President Barak Obama performed the swearing-in at a naturalization ceremony for immigrants who are serving in the U.S. military in Seoul, South Korea. The ceremony, which came midway during his eight-day April tour of Asia, included the president’s calls for the reform of U.S. immigration laws.
In his remarks to 13 military members just before swearing them in as American citizens, the president said the immigrants’ service to the U.S. even before becoming citizens demonstrates immigration as one of the nation’s strengths.
“What makes us Americans is something more than just the circumstances of birth, what we look like, what God we worship, but rather it is a joyful spirit of citizenship,” the president said at the ceremony, held at the War Memorial of Korea. “Citizenship demands participation and responsibility, and service to our country and to one another. And few embody that more than our men and women in uniform.”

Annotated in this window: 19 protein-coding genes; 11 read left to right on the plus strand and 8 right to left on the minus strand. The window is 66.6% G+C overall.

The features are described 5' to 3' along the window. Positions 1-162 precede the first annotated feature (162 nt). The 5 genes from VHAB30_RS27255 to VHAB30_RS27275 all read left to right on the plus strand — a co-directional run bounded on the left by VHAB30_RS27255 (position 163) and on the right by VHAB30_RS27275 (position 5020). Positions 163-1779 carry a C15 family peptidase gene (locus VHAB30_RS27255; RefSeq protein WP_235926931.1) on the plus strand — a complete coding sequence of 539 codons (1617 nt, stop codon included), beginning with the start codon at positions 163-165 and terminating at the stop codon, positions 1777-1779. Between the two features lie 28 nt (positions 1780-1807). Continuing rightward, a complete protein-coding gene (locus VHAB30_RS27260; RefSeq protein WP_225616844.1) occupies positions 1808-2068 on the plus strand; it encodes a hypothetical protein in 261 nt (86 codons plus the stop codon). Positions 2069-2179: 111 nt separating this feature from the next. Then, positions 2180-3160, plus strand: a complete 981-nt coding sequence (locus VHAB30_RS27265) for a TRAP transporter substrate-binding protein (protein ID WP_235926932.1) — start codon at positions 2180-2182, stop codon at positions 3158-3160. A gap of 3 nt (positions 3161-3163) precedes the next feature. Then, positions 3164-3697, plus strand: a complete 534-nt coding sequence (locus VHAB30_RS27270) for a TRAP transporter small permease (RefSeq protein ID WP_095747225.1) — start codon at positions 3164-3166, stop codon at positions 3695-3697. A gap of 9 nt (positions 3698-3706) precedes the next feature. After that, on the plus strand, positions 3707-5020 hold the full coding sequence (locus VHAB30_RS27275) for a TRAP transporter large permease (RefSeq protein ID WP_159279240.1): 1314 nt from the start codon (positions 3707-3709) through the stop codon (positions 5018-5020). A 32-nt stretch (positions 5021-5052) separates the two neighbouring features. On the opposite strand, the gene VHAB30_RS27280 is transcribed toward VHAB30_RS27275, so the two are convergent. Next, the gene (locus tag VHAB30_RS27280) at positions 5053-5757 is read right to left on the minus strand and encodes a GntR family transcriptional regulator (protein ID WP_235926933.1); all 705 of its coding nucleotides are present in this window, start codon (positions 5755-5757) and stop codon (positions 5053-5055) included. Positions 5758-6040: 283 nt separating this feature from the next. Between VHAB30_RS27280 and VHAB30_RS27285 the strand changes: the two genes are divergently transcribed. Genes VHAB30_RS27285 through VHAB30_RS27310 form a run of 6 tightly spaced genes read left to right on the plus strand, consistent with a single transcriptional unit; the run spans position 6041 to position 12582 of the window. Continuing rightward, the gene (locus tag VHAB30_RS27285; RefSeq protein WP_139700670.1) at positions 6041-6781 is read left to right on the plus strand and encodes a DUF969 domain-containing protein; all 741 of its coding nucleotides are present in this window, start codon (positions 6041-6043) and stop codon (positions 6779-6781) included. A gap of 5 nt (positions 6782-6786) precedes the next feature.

Immigrants who serve in the military don’t get U.S. citizenship automatically, but federal officials can expedite application and naturalization processes for veterans.
“If we want to keep attracting the best and the brightest, the smartest and the most selfless the world has to offer, then we have to keep this in mind: the value of our immigrants to our way of life. It is central who we are. It’s in our DNA,” the president continued. “And that means moving forward, we’ve got to fix our broken immigration system and pass common-sense immigration reform.”
Although the president’s words were delivered to a foreign audience on the other side of the world, the message on immigration was one clearly meant to be heard closer to home. Although the Senate has passed a comprehensive immigration reform bill, fits and half starts on the measure has kept reform stalled on the House side. Still, the White House repeatedly lists immigration reform as a top issue of the year.